This is why we're doing this at DARPA. It's not 100 percent certain that this is the way to fight in the future. It's our hypothesis, and there's a lot of evidence to suggest that if you can do it it's a great way, but that's a big if and that's why we're doing the research...For slime molds and in nature more generally, it appears that environmental perturbations and feedback loops create coordination whose processing power is decentralized. This form of coordination might then beat out competitors in the evolutionary filter. It does not take a centralized processing system with fail-proof communication.
Here's Steven Johnson again on the aggregation and dis-aggregation of slime molds:
Cells would being following trains created by other cells, creating a positive feedback loop that encouraged more cells to join the cluster...
If each solo cell was simply releasing cyclic AMP based on its own local assessment of the general conditions, Keller and Segel argued in a paper published in 1969, then the larger slime mold community might well be able to aggregate based on global changes in the environment – all without a pacemaker cell calling the shots. [Emphasis added.]
"The response was very interesting,” Keller says now. “For anyone who understood applied mathematics, or had any experience in fluid dynamics, this was old hat to them. But to biologists, it didn’t make any sense. I would give seminars to biologists, and they’d say, ‘So? Where’s the founder cell? Where’s the pacemaker?’ It didn’t provide any satisfaction to them whatsoever.” Indeed, the pacemaker hypothesis would continue as the reigning model for another decade, until a series of experiments convincingly proved that the slime mold cells were organizing from below. “It amazes me how difficult it is for people to think in terms of collective phenomenon,” Keller says today.That's as far as I'm willing to speculate on systems of systems. Here is Galambos on his early days experimenting at Los Alamos:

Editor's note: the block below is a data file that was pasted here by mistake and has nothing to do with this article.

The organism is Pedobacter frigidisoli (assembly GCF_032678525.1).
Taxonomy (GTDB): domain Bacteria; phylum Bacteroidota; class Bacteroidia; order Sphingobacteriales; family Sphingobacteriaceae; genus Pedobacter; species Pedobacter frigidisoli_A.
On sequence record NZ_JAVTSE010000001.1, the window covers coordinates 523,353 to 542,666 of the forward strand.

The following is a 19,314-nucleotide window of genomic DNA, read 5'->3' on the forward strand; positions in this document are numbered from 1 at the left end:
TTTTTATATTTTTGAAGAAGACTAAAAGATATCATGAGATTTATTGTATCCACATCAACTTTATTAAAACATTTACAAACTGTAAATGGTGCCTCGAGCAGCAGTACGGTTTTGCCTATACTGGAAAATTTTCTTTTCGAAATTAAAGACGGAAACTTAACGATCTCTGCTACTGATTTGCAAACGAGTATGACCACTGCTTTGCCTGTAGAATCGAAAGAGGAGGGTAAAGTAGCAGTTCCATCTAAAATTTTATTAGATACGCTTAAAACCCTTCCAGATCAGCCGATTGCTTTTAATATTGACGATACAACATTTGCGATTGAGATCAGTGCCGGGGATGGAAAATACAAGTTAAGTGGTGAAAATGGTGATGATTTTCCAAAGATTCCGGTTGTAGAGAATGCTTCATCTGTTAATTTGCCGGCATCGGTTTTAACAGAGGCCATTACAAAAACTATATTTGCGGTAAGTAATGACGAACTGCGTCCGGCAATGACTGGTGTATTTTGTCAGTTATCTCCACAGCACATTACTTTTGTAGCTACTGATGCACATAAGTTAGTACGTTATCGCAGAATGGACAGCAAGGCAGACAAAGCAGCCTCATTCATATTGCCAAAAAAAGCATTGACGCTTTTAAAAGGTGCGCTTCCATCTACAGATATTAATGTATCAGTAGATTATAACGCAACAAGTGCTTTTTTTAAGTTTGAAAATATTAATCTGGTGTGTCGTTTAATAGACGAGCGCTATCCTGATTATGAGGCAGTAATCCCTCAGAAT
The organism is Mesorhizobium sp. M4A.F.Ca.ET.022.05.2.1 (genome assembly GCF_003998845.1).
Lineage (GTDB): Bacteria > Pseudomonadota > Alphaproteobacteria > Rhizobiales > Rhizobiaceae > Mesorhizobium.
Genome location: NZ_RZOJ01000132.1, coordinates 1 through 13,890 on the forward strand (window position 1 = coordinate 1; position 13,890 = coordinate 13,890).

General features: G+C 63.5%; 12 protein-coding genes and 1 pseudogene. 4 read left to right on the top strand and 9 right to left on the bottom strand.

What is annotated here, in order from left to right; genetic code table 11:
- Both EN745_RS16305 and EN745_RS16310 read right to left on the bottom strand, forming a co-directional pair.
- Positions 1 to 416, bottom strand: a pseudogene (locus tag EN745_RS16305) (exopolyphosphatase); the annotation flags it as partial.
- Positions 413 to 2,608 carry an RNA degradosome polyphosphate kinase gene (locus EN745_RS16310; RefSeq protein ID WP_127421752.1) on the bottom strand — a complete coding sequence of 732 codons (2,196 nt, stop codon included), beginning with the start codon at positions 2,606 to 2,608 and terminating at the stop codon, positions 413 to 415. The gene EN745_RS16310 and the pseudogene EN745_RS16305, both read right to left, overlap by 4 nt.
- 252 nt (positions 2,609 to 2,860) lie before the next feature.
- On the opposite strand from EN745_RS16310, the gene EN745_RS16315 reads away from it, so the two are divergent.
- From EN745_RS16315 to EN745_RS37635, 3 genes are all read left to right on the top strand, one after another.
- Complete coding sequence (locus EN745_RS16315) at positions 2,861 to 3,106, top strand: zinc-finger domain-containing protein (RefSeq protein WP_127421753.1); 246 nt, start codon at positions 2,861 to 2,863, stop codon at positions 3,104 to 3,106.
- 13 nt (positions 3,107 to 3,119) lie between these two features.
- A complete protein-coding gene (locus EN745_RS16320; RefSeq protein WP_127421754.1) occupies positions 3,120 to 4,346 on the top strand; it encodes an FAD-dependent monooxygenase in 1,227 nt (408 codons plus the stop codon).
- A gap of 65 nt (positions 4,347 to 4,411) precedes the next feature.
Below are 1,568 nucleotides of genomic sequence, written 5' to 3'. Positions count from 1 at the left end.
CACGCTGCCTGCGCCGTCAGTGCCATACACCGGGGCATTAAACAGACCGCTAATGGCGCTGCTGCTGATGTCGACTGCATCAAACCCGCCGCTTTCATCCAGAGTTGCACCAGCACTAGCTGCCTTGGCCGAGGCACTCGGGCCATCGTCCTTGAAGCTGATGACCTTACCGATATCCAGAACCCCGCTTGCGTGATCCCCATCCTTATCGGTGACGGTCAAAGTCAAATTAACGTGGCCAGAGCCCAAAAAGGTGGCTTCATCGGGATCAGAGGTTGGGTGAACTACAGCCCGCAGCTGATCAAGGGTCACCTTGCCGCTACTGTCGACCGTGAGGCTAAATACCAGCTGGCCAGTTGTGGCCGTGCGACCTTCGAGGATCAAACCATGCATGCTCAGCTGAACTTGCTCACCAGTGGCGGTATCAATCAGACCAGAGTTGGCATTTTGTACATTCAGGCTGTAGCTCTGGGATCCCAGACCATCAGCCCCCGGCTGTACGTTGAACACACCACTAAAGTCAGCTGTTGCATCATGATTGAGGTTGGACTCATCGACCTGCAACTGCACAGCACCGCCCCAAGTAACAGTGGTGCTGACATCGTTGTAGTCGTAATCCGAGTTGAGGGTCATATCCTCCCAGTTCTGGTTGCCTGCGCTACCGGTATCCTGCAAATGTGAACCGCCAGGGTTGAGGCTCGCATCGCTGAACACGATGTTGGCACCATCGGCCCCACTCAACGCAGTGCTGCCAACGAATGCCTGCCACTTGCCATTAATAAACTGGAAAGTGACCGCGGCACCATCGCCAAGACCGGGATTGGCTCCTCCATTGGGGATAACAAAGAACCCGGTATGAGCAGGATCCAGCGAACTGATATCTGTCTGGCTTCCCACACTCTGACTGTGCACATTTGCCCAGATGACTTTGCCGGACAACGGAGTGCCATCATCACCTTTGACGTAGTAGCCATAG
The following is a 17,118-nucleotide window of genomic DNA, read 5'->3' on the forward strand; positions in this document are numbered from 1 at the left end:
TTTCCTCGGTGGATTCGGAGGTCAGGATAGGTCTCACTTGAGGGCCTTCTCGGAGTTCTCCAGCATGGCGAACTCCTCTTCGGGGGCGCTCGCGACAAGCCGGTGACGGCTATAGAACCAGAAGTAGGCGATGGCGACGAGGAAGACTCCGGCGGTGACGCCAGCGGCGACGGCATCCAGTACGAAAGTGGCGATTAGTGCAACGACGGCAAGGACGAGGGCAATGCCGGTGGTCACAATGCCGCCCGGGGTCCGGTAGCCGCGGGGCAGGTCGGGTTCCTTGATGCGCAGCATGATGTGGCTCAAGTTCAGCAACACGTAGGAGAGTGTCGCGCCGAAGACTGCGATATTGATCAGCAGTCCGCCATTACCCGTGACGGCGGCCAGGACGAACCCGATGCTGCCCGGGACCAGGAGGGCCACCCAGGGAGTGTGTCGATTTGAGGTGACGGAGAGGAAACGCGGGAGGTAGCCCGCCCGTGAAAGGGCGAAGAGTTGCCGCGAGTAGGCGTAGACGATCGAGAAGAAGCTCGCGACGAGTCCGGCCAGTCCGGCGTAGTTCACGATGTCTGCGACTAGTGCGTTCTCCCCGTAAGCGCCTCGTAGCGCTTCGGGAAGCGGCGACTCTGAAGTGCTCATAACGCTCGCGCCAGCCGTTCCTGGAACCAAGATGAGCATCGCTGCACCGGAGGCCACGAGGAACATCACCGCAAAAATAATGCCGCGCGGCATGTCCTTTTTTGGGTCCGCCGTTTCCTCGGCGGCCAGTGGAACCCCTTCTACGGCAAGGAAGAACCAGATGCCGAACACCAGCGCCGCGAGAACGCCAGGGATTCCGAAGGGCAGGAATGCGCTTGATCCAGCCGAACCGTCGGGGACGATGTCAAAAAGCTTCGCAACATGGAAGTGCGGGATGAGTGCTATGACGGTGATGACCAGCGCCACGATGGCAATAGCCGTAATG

It was the first time that I was in a laboratory and we were trying to do something that we did not know how it was going to turn out. Previous to that, in classrooms and laboratories or science fairs in high school, you were usually just trying to make something work that you knew the answer to but it was just could you make it happen. And it was at Los Alamos where I finally saw, we were doing experiments and I realize these really bright people, they hoped they would know what was happening, but the reality was we we did experiments to find out. That was very exciting to me.More defense policy needs to be based on the idea that, even in engineering development, smart people cannot predict exactly what will happen. As Michael Polanyi argues, if we demand of an idea that it be completely articulated before it be given the appellation “knowledge,” then we will find we know nothing at all.
This was interesting too:
We were looking at was can I create an undersea shock-wave, which means basically light off an explosive under water, but do it in a way that we could shape those shock-waves to all pile up on top of each other and smash something like a mine. So we were actually looking at mine clearance doing that.Because the concept deals in fluid dynamics, outcomes depends on the unpredictable nature of turbulence and can only be arrived at experimentally. Good luck having tried to calculate that design before experimental data.